DO students on average have less access to research
MD students on average tend to have access to more home residency programs
MD students on average probably have access to more diverse patient populations considering a good portion of DO schools are in very rural areas.
MD schools on average have higher STEP I scores.
MD students have an easier time matching into competitive MD residencies.

The holistic BS is nonsense propoganda.

Everything and more would be true if you consider OMM useful, otherwise it is just more useless information thrown at you.
 
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Donald Juan

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Like said above, no ones really gone through a complete curriculum of both programs, and individual programs differ. At my MD school we were taught to treat people's problems as the isolated pathology as a part of a single organ system that it is. Also, you should always think of your patients as potential guinea pigs that could become data points in a first author pub that could boost your career.

I've heard DOs try to consider the patient as a whole human being (so-called "holistic" approach). This is much more in line with what nurse practitioners learn, and explains why MDs are more likely to get into competitive subspecialties vs primary care.
 
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NotYou20

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Wow I had no idea about that, ouch.
fwiw my DO school isn't like that; our rotation schedule is similar to what my friends at MD schools have. We also have didactics, but I'm not sure how often. I remember applying to both MD and DO schools that had tons of time spent on primary care
 
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libertyyne

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Like said above, no ones really gone through a complete curriculum of both programs, and individual programs differ. At my MD school we were taught to treat people's problems as the isolated pathology as a part of a single organ system that it is. Also, you should always think of your patients as potential guinea pigs that could become data points in a first author pub that could boost your career.

I've heard DOs try to consider the patient as a whole human being (so-called "holistic" approach). This is much more in line with what nurse practitioners learn, and explains why MDs are more likely to get into competitive subspecialties vs primary care.
lol.
 
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FrkyBgStok

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As a DO resident teaching both DO and MD medical students, i would say the above is generally true, but which is better? In my experience, MD students on average seem more awkward, younger, and more of the traditional student that has never had a job. Many of the DO med students I've worked with are excellent with patients, can apply themselves clinically, and are socially aware of their surroundings. In my specialty, this goes further than high board scores.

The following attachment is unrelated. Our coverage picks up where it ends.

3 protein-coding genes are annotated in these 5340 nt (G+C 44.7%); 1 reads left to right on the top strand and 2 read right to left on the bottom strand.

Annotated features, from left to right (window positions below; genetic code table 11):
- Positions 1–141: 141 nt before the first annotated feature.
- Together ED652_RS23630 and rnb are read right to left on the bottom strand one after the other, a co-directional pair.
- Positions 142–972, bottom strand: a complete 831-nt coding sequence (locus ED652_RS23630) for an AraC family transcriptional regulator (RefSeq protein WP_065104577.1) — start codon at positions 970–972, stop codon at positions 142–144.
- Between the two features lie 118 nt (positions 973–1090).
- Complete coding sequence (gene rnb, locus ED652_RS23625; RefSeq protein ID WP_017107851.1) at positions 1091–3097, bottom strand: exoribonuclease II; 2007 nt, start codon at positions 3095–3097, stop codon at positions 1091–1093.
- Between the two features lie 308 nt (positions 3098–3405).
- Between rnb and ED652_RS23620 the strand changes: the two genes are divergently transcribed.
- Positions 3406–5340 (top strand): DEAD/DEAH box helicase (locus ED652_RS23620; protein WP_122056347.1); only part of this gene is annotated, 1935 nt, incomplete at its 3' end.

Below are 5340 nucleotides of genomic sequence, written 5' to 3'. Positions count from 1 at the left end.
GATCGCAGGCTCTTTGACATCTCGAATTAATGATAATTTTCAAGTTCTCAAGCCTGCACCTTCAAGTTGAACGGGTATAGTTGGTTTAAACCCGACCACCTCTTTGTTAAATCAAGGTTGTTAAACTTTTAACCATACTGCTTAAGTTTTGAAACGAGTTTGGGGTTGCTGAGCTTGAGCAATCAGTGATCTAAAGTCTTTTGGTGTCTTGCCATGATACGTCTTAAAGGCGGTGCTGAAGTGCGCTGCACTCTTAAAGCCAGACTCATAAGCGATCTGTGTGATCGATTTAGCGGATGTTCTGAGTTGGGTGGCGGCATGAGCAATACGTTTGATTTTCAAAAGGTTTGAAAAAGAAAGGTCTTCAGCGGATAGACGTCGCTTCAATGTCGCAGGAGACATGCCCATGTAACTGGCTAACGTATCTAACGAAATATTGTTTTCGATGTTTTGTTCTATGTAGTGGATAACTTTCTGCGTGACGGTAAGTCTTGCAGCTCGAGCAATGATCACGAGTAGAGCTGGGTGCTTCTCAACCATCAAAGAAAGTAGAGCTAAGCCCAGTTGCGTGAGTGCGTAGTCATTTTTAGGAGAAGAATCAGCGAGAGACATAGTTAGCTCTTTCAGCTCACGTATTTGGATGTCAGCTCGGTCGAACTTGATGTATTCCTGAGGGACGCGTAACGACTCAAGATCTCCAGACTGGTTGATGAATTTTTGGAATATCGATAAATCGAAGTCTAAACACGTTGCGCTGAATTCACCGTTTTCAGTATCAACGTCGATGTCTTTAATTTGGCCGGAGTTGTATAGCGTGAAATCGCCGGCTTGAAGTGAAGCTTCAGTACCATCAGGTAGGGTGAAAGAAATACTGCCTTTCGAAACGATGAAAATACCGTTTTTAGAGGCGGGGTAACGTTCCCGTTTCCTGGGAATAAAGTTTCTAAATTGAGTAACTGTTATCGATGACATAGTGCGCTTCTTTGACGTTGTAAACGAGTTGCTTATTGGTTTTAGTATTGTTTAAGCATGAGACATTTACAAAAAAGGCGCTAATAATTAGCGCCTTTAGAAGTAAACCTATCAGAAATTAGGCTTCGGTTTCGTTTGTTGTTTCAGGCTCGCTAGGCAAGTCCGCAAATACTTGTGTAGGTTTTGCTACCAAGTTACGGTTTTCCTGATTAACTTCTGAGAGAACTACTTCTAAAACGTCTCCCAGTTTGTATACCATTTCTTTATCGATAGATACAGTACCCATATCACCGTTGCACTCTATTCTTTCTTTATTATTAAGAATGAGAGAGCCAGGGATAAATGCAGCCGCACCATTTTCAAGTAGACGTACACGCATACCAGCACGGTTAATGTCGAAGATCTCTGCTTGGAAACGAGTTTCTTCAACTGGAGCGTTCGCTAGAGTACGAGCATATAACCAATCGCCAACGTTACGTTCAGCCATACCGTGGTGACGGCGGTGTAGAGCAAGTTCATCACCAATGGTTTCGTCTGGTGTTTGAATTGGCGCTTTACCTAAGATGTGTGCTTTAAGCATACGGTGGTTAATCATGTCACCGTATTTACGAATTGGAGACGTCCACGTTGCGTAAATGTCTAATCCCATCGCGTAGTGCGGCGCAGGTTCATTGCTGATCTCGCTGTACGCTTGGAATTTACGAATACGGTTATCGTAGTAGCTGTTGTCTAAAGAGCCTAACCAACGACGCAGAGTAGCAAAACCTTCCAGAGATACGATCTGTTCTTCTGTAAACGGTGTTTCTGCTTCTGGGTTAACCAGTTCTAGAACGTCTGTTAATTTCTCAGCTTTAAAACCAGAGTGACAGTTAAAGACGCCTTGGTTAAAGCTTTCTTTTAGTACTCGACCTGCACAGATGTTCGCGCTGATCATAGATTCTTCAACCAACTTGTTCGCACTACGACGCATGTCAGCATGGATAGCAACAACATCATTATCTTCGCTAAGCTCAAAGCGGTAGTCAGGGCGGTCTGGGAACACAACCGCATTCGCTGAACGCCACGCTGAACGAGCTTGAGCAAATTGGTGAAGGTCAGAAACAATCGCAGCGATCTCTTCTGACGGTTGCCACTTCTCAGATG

I have also seen really good MDs and really bad DOs where the roles are flipped.
 
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Lnsean

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As a DO resident teaching both DO and MD medical students, i would say the above is generally true, but which is better? In my experience, MD students on average seem more awkward, younger, and more of the traditional student that has never had a job. Many of the DO med students I've worked with are excellent with patients, can apply themselves clinically, and are socially aware of their surroundings. In my specialty, this goes further than high board scores.

I have also seen really good MDs and really bad DOs where the roles are flipped.

What I have noticed is that MDs rarely come on to trash DOs, but I always see DOs trashing MDs. It is unprofessional and speaks volume to the kind of insecurity that is inherent in the people that do this.
 
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Donald Juan

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What I have noticed is that MDs rarely come on to trash DOs, but I always see DOs trashing MDs. It is unprofessional and speaks volume to the kind of insecurity that is inherent in the people that do this.
Wait a minute, are you implying that lower board scores and MCAT doesn't mean you are inherently a more caring individual who has more people skills and is more personable? Or that everyone with solid testing abilities isn't a socially awkward nerd who has never had a job before and is extremely immature?
 
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Dwan

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I agree with what Goro said above and to elaborate, professors at MD schools, who do research, enjoy teaching topics related to their own research because that's what they are passionate about. Then again, that's human nature...
At my DO medical school, the first 2 years also included training on interviewing patients and practicing clinical skills on standardized patients. We were evaluated on our interviewing skills (H&P) by standardized patients and faculty during the first 2 years. This was integrated into the curriculum. I.e. if we were on cardiology we would go through OSCE style encounters with standardized patients who presented with symptoms related to cardio disorders.